July 2018
Volume 59, Issue 9
Open Access
ARVO Annual Meeting Abstract  |   July 2018
Comparison of IOP peak pressure using two different volumes of fluid intake in patients with medically controlled primary open angle glaucoma
Author Affiliations & Notes
  • Carolina Susanna
    Faculdade de Medicina do ABC, Miami, Florida, United States
  • C Gustavo De Moraes
    Ophthalmology, Columbia University Medical Center, New York, New York, United States
  • Bianca Nicolela Nicolela Susanna
    Faculdade de Medicina do ABC, Miami, Florida, United States
  • Remo Susanna
    Ophthalmology, Universidade de São Paulo, São Paulo, São Paulo, Brazil
  • Marcelo Hatanaka
    Ophthalmology, Universidade de São Paulo, São Paulo, São Paulo, Brazil
  • Fernanda Susanna
    Ophthalmology, Universidade de São Paulo, São Paulo, São Paulo, Brazil
  • Footnotes
    Commercial Relationships   Carolina Susanna, None; C Gustavo De Moraes, None; Bianca Nicolela Susanna, None; Remo Susanna, Adapt (P), Alcon (C), Allergan (C), Mundipharma (C), Pfizer (C); Marcelo Hatanaka, None; Fernanda Susanna, None
  • Footnotes
    Support   None
Investigative Ophthalmology & Visual Science July 2018, Vol.59, 2683. doi:
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    • Get Citation

      Carolina Susanna, C Gustavo De Moraes, Bianca Nicolela Nicolela Susanna, Remo Susanna, Marcelo Hatanaka, Fernanda Susanna; Comparison of IOP peak pressure using two different volumes of fluid intake in patients with medically controlled primary open angle glaucoma. Invest. Ophthalmol. Vis. Sci. 2018;59(9):2683.

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      © ARVO (1962-2015); The Authors (2016-present)

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Abstract

Purpose : To determine whether a 800-mL fluid challenge produces similar intraocular pressure (IOP) peak response compared with the traditional 1000-mL water drinking test (WDT), in order to verify if these two volumes of water intake are interchangeable.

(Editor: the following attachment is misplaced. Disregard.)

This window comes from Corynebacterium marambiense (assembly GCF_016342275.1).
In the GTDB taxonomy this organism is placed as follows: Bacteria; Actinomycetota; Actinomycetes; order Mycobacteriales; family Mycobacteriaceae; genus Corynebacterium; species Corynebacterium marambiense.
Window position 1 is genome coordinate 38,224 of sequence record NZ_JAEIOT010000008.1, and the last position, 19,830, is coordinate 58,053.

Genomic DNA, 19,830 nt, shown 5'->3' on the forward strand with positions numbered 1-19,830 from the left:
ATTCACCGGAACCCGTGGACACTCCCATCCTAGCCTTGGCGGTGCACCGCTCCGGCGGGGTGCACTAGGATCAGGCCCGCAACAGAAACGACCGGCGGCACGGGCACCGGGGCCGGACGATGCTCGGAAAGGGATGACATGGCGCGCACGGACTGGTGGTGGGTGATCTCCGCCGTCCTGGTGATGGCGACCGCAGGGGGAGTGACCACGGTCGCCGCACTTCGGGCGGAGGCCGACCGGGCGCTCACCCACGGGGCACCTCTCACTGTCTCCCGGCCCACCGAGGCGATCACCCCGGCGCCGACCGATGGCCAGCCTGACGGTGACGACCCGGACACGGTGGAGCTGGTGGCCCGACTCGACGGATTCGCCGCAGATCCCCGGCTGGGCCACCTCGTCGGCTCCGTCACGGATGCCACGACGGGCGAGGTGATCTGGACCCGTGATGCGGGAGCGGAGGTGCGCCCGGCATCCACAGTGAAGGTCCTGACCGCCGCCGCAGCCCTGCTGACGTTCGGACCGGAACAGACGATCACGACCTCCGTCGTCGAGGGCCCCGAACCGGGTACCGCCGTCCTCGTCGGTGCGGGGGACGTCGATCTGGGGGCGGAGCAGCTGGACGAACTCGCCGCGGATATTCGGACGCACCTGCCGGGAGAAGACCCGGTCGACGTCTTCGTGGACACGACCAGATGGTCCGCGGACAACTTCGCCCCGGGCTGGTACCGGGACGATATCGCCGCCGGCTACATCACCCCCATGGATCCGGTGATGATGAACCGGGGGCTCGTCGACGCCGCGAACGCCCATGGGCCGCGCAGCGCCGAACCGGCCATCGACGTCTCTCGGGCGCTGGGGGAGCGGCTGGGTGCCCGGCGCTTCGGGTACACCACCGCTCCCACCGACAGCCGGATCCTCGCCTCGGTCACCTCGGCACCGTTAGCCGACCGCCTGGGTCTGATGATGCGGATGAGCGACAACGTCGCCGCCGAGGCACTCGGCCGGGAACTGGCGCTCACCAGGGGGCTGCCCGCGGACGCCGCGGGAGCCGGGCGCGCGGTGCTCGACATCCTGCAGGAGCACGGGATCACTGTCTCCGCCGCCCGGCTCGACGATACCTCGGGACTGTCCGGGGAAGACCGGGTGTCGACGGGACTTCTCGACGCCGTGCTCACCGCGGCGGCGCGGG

Methods : Prospective, observer-masked, observational study. Treated patients with primary open angle glaucoma were recruited from a private specialist glaucoma practice. One eye of each patient was included. In the first WDT, subjects underwent a 800-mL fluid challenge. A second WDT with the alternate volume of water (1000 ml) was performed within the period of no longer than four months. Intraocular pressure (IOP) was measured with a calibrated Goldmann applanation tonometer before (baseline) and after water ingestion every 15 min for 45 minutes. Primary statistical analysis was performed using a linear mixed effects models with random intercepts. Agreement between tests was analyzed with Bland-Altman plots.

Results : Thirty patients were included in this study. The mean patient age (±SD) was 70.7 (±10.8) years, and 15 (50%) patients were female. There was no significant difference in baseline IOP between the 800-mL and 1000-mL WDTs (P = 0.26). Both fluid challenge volumes produced a statistically significant rise in IOP from baseline at 15, 30 and 45 min after water ingestion (all P<0.001). The mean ± SD peak IOP was15.6 ± 3.4 mmHg in the 800-mL and 15.6 ± 3.42with 1000-mL. The difference in IOP peaks was not statistically significant (d =-0.06 mmHg; 95% CI=-0.83 to 0.71; P=0.86). Mixed effects models revealed no significant different at any given time-point (all P>0.53).

Conclusions : Differences in the results of the WDT using 800 and 1000 mL are not statistically different. Moreover, 800 mL may be more comfortable to patients as the results of the WDT using these two volumes of water may be interchangeable.

This is an abstract that was submitted for the 2018 ARVO Annual Meeting, held in Honolulu, Hawaii, April 29 - May 3, 2018.

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